What Hong Kong people are saying about controversial China extradition bill

Mong Kok pedestrian zone crowds

1.3 million+ protest in Hong Kong over Chinese law

"Foreign forces" are trying to hurt China by creating chaos in Hong Kong over an extradition bill that has prompted mass protests in the former British colony, an official Chinese newspaper said on Monday.

"The people's voices are not being heard", 18-year-old student Ivan Wong told AFP news agency.

Human rights groups have said that China's justice system has a record of arbitrary detention, torture and violations of fair trial rights.

Shortly before the demonstration, the Hong Kong government said in a statement that the measure would not "in any way impact on, interfere with, or have a chilling effect on the freedom of assembly, of the press, of speech, of academic freedom or publication; or relate to offenses of a political nature".

Hundreds of thousands of people, dressed in white, are marching through Hong Kong, in Asia, in its biggest protest in years. Critics say the proposed law would allow mainland China to pursue its political opponents in the city, which has traditionally been a haven from the Communist party. Water refill stations have been set up by volunteers, too.

Some carried yellow umbrellas, a symbol of the 2014 pro-democracy Occupy protests that choked city streets for 79 days.

BBC and CNN reports on the protest were blanked out in China, although the channels can only be viewed in high-end hotels and a small number of apartment buildings and are not available to most Chinese.

Concern about the amendments has spiraled in recent weeks, taking in pro-business and pro-Beijing elements usually loath to publicly contradict the Hong Kong or Chinese governments.

But the proposal has gridlocked the city's Legislative Council, which is roughly divided between pro-democratic and pro-Beijing camps.

"It may be useless, no matter how many people are here".

What are the proposed changes?

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The requests will then be decided on a case-by-case basis.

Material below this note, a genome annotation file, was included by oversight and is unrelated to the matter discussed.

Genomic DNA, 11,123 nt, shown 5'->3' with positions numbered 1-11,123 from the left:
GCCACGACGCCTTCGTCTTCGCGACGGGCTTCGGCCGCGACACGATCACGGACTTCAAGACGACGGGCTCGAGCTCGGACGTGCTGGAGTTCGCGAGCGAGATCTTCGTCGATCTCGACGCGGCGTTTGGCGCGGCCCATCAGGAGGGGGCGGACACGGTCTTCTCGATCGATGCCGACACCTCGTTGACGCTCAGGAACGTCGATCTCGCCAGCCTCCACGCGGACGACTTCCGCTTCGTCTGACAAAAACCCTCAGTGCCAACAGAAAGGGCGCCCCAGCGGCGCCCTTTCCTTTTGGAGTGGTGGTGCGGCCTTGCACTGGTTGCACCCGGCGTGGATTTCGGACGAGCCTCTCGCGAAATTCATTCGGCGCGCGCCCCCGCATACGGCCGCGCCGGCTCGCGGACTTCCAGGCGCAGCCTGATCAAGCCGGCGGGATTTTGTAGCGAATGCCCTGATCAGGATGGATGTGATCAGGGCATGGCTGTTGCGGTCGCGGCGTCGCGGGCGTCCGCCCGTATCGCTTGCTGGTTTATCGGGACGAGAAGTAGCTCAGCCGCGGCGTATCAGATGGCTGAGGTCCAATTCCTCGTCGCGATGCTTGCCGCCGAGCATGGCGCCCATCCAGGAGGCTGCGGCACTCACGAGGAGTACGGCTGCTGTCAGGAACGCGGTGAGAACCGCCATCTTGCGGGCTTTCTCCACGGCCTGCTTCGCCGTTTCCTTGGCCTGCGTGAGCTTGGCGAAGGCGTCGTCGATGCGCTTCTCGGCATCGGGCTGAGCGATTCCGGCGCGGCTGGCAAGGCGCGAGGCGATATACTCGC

"It's a proposal, or a set of proposals, which strike a awful blow ... against the rule of law, against Hong Kong's stability and security, against Hong Kong's position as a great worldwide trading hub", the territory's last British governor, Chris Patten, said on Thursday.

Large-scale protests in 2012 and 2014 were largely spearheaded by students, but the extradition bill has also grabbed the attention of Hong Kong's business community, which fears it would weaken the rule of law essential to the success of the worldwide finance center.

A police officer swings his baton as he restrains a protester during the clear up after the clash outside the Legislative Council in Hong Kong after a rally against a controversial extradition law proposal in Hong Kong.

Hong Kong government officials have repeatedly defended the plans, even as they raised the threshold of extraditable offences to crimes carrying penalties of seven years or more.

Officials initially seized on the murder past year of a young Hong Kong woman holidaying in Taiwan to justify swift changes.

Jacob Cheng, 62, a sales manager who moved from Hong Kong to Sydney in 1989, said Hong Kong residents had to defend their freedom and democracy for the sake of future generations.

When Hong Kong was transferred to China in 1997 under the "one country, two systems" deal, the territory was guaranteed a high degree of autonomy, allowing it to keep its own political, legal and economic systems until 2047.

China was handed back the city on the terms that it would be a semi-autonomous region, governed under the principle of "one country, two systems".

Such a move would be in direct contravention of the conditions mandated when the United Kingdom handed its former colony back to communist China in 1997, Reuters reports.

Critics have attributed such failures to poor legal protection for defendants under Chinese law.

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